Desolation Wilderness viewed from Angora Peak on July 18, 2017. Smoke from the Detwiler Fire (Mariposa County near Yosemite National Park) obscures the view of the Crystal Range. Pyramid Peak is on the left side of the distant ridgeline. Snow surrounds it, but the majority of the peak is bare. This is a typical example of lower elevations in the Lake Tahoe Basin being summer-like while the upper elevations still feature multiple feet of snow. © Jared Manninen.

Low Snow Years

Following low snow and drought winters, you can usually find dry trails at lower elevations by April (below 8,000 feet). And you’ll often see wildflowers blooming by May.

In those same dry years, you might even be able to hike as early as March. However, don’t expect to see any wildflowers at that point. During a dry year, the peak bloom season may shift ahead by a month or more. And, due to the lack of moisture in those dry years the wildflowers may peak for only a few days. Essentially, those wildflowers may only peak for a fraction of their normal bloom time.

Many visitors to Tahoe often miss out on peak bloom times during low snow years. This is because many of those wildflowers bloom well before people begin their summer vacations.

Parting Thoughts About Peak Bloom Times for Lake Tahoe Wildflowers

Again, the two most important factors to consider when searching for Sierra Nevada wildflowers is the elevation at which you’re traveling and the previous winter’s snowpack.

My recommendation is to consider the time of year in which you’re visiting Lake Tahoe. Then, research what the current snowpack level. This will help you choose best where to hike. Often, though, when traveling to Tahoe in the early summer you’re going to want to hike at locations closer to lake level. This is because there’s usually snow still present at higher elevations into June and July.

Read my companion article featuring tips for finding Lake Tahoe wildflowers.

Copyright © 2015 Jared Manninen.
Rubber Rabbitbrush (Ericameria nauseosa) blooming in dry rocky terrain on September 2, 2015, near South Camp Peak (elevation of 8,500 feet). © Jared Manninen.

Question of Intention aka Conclusion

Why is it important to know about these critical factors that affect Lake Tahoe wildflowers? Or, why is it important to know about the wildflowers of Lake Tahoe at all? Well, you got me there.

If we’re going down that path I guess the broader and more relevant question to ask is, “Why is learning anything about nature important?”

I write these natural history articles to share with you entertaining and educational material that’ll enhance your outdoor experience. These works won’t transform you into world-famous botanists, for example. Their scope is relatively limited, all things considered. But they do provide a starting point for your own research. It’s my hope that after answering some basic questions about the wildflowers that you can find at Lake Tahoe, that you’d continue to ask questions.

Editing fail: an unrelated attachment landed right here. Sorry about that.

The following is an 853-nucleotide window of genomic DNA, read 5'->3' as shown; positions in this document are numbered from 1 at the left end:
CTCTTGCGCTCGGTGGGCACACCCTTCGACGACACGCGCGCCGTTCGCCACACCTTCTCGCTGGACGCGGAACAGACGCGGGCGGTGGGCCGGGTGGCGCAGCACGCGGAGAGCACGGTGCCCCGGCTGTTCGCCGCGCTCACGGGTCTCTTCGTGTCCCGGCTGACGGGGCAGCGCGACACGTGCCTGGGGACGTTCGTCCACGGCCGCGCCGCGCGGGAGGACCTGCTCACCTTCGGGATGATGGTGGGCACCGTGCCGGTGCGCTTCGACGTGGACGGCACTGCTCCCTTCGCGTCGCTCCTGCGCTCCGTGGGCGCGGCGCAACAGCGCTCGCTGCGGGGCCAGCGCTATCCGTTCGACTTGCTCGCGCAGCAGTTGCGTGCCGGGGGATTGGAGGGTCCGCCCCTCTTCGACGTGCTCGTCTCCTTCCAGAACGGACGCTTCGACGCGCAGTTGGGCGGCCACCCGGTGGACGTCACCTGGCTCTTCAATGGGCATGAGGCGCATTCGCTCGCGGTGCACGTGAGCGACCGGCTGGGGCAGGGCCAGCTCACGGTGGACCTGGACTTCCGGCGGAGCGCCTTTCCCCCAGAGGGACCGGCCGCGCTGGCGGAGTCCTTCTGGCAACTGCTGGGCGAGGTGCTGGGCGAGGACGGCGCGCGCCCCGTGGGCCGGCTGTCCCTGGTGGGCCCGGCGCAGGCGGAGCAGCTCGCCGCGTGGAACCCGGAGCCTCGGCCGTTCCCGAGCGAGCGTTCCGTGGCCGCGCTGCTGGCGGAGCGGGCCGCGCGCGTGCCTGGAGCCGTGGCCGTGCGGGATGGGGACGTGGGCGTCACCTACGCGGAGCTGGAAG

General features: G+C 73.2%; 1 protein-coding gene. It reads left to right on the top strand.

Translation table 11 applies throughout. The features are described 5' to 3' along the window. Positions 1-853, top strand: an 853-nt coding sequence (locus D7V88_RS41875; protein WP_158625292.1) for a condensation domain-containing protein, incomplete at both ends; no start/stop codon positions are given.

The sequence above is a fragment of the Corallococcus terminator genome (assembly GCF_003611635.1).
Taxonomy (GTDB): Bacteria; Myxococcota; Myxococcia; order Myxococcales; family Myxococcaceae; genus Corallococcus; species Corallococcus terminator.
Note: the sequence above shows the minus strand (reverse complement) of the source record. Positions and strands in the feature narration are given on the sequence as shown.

• Why does it grow here?
  • What is its connection to the landscape?
  • Is it native or was it introduced to the region by humans (anthropogenic)?
  • Or, was it brought here by wildlife?
  • How does it benefit wildlife?
  • Can it be eaten or consumed by humans?
  • And, does it have medicinal properties?

As much as I’d love to be able to answer all of those questions, that would entail writing an entire book. And that’s not really what I’m trying to accomplish here.

Again, let’s just start by taking a closer look at our surroundings the next time we go outside. Because the more we become aware of the flora/fauna around us, the more we become invested in preserving it.

Best Wildflower Hikes of Lake Tahoe

Please note that this is an abridged list of Tahoe wildflower hikes. There are countless wildflower hikes at Tahoe and it’s simply going to take me time to compile them all. In the meantime, here’s a start. Please note that those locations without a link are articles I’ve yet to write.

Resources for Finding and Identifying Lake Tahoe Wildflowers

The Lake Tahoe Basin Management Unit is the division of the US Forest Service that manages the wildlands immediately surrounding Lake Tahoe. Visit their website because it provides information about Tahoe-related outdoor activities. But if they don’t have the answer they’re great about pointing you in the right direction.

I also recommend checking with the Tahoe Rim Trail Association. In addition to classes and information regarding hiking and backpacking at Tahoe, they often offer wildflower-specific hikes.

After that, I would look at some of the Tahoe news and information websites such as:

Those sites usually feature some sort of wildflower-related articles at the beginning of each summer.

I highly recommend The Laws Field Guide to the Sierra Nevada. Although it doesn’t include every Sierra Nevada species, it addresses everything from wildflowers to cloud formations.

The following isn’t comprehensive regarding identifying Sierra Nevada wildflowers. But even owning some of these books will help you greatly.

Articles About Lake Tahoe Wildflowers and Plant Life

The following articles feature information, history, and stories about the various forms of plant life that you can find at Lake Tahoe. In addition to discussing native wildflowers, these articles cover trees, bushes, and most other forms of Sierra Nevada plant life.

Lake Tahoe Wildflowers

Trees of the Sierra Nevada